How the Fair Labor Association promotes living wages for workers
In today’s globalized economy, large corporations are increasingly outsourcing production to factories they neither own nor operate. Outsourcing can significantly reduce production costs, while benefiting low-wage workers, many of whom migrate from farms to cities in search of predictable income and a better quality of life. Over the past 40 years, this model has helped lift billions of people out of extreme poverty, particularly in East and South Asia.
But too many workers who do outsourced manufacturing don’t earn a living wage and struggle to make ends meet. In his “What She Does Campaign“, Oxfam Canada has found that the minimum wage for garment workers in Bangladesh, Vietnam, China and Cambodia is between 46 and 74% of what workers need to achieve a decent standard of living for themselves and their families. families. In many developing countries, declining sales and outright cancellations of orders caused by the Covid-19 pandemic have driven wages down after years of steady progress. In Bangladesh, for example, where the average salary of garment workers increased significantly during the 2010s, the salary fell by 289 Bangladeshi taka (3.4 USD), or about 3% in 2020. In Vietnam , the situation is even worse, with an average wages down 388,896 Vietnamese dong (16.85 USD), about 7% in 2020.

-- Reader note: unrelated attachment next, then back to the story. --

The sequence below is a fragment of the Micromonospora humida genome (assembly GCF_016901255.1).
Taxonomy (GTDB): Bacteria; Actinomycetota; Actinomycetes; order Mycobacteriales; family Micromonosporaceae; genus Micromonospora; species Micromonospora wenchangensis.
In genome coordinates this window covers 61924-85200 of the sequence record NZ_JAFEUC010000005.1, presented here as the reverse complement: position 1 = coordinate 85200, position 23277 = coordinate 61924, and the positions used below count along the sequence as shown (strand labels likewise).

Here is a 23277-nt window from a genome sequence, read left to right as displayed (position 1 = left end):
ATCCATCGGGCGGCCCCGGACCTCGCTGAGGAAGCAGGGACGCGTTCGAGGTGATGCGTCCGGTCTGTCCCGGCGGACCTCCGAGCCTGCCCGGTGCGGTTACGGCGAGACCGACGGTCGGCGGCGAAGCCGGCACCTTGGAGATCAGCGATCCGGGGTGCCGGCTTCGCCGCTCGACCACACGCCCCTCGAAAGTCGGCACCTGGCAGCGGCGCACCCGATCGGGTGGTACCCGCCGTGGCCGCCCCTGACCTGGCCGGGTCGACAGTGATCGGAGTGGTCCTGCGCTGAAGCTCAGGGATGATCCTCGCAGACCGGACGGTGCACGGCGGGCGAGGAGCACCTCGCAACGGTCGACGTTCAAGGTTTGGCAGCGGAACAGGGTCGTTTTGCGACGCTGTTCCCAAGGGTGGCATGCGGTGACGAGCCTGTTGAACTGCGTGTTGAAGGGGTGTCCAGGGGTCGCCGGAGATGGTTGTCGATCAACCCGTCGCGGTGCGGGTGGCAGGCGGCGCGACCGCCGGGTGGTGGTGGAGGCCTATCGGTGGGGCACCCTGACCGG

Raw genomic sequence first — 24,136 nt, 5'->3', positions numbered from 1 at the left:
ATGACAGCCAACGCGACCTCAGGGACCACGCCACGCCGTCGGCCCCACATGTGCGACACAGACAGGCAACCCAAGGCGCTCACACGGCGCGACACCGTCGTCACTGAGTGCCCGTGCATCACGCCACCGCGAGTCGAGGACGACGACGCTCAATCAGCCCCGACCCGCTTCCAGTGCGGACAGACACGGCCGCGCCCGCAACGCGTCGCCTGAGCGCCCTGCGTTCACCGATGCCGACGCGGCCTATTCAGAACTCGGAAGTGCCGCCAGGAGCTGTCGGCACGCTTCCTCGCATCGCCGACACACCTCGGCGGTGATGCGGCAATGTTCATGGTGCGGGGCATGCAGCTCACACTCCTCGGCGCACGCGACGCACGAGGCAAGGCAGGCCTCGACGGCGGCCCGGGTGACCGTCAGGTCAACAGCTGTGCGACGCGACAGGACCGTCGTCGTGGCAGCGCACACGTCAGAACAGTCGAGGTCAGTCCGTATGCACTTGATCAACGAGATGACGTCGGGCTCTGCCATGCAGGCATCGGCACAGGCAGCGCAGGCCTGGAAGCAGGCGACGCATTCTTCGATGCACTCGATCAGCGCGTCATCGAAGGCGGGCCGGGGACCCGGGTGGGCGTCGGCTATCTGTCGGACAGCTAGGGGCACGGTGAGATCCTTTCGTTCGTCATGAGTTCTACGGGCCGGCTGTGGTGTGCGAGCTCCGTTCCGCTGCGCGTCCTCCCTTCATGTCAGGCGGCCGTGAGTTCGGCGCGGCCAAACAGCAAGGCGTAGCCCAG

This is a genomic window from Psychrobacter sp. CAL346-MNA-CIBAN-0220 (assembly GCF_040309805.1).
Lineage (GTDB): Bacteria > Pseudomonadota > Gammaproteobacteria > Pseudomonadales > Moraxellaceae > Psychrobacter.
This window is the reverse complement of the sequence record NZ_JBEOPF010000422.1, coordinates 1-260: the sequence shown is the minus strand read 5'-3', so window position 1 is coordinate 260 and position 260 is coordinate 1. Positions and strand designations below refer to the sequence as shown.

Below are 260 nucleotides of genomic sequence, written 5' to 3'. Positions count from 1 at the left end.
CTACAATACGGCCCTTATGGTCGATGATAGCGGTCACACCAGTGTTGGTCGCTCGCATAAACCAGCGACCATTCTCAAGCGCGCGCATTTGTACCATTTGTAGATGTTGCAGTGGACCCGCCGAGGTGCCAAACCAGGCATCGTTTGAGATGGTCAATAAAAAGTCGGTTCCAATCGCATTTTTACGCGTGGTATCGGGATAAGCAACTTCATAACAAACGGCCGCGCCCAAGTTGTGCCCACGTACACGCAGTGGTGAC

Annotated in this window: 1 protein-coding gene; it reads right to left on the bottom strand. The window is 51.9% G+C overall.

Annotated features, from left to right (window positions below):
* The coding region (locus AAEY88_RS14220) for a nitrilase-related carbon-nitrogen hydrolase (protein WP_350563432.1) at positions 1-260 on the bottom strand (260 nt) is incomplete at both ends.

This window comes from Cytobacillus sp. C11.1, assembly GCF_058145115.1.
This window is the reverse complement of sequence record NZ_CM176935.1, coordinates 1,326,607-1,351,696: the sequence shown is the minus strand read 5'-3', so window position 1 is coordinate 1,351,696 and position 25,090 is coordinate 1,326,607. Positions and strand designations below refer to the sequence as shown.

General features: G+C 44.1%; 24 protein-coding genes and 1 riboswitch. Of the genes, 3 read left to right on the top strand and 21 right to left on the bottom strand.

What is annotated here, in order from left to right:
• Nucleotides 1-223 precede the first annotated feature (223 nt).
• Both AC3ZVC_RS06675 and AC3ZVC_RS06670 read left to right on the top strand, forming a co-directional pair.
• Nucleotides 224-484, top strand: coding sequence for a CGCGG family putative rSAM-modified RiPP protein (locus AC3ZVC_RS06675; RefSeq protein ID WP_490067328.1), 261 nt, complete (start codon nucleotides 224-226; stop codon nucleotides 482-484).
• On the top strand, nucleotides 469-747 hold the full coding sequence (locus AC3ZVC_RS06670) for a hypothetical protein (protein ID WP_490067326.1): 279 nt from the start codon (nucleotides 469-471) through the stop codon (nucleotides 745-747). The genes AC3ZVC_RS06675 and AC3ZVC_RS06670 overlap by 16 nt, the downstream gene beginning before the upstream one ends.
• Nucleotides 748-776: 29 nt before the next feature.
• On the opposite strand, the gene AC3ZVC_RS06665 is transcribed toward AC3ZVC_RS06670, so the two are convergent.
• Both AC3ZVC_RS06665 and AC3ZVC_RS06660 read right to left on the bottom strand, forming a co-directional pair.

Especially in the wake of the pandemic, all global brands and retailers must do more to address glaring deficiencies in wages and other forms of compensation for workers in their supply chains who are critical to their financial success. This forces large corporations to take a hard look at what factory workers earn and find ways to raise their wages. I chair the board Fair Labor Association, an organization that has brought together more than 50 athletic apparel and footwear companies like adidas, Patagonia, Hanes, Nike and Uniqlo with human rights groups and labor unions and universities, to promote the rights of workers and improve working conditions in factories. We’ve been promoting living wages for a decade and have learned that there are three important ways to get ahead: